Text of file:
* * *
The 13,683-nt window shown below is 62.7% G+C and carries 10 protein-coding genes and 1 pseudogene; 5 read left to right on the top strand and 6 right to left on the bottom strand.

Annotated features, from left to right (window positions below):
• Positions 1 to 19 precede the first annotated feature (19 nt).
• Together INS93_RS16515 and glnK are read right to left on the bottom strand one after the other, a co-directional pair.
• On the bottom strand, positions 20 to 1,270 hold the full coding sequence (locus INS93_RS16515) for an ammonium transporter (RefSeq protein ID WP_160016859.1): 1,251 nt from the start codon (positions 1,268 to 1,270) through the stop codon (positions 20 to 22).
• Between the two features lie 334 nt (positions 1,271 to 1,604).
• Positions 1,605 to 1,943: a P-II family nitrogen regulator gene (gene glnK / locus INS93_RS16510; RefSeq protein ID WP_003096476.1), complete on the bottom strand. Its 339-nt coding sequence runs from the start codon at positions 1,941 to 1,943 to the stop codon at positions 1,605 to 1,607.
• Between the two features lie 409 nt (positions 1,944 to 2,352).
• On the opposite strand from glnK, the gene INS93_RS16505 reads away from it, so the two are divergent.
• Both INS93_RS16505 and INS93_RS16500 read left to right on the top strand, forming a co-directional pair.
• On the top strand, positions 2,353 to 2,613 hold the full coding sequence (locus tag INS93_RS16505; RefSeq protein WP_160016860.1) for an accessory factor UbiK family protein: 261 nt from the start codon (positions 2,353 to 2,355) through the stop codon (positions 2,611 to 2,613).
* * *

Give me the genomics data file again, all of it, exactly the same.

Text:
The 13,683-nt window shown below is 62.7% G+C and carries 10 protein-coding genes and 1 pseudogene; 5 read left to right on the top strand and 6 right to left on the bottom strand.

Annotated features, from left to right (window positions below):
• Positions 1 to 19 precede the first annotated feature (19 nt).
• Together INS93_RS16515 and glnK are read right to left on the bottom strand one after the other, a co-directional pair.
• On the bottom strand, positions 20 to 1,270 hold the full coding sequence (locus INS93_RS16515) for an ammonium transporter (RefSeq protein ID WP_160016859.1): 1,251 nt from the start codon (positions 1,268 to 1,270) through the stop codon (positions 20 to 22).
• Between the two features lie 334 nt (positions 1,271 to 1,604).
• Positions 1,605 to 1,943: a P-II family nitrogen regulator gene (gene glnK / locus INS93_RS16510; RefSeq protein ID WP_003096476.1), complete on the bottom strand. Its 339-nt coding sequence runs from the start codon at positions 1,941 to 1,943 to the stop codon at positions 1,605 to 1,607.
• Between the two features lie 409 nt (positions 1,944 to 2,352).
• On the opposite strand from glnK, the gene INS93_RS16505 reads away from it, so the two are divergent.
• Both INS93_RS16505 and INS93_RS16500 read left to right on the top strand, forming a co-directional pair.
• On the top strand, positions 2,353 to 2,613 hold the full coding sequence (locus tag INS93_RS16505; RefSeq protein WP_160016860.1) for an accessory factor UbiK family protein: 261 nt from the start codon (positions 2,353 to 2,355) through the stop codon (positions 2,611 to 2,613).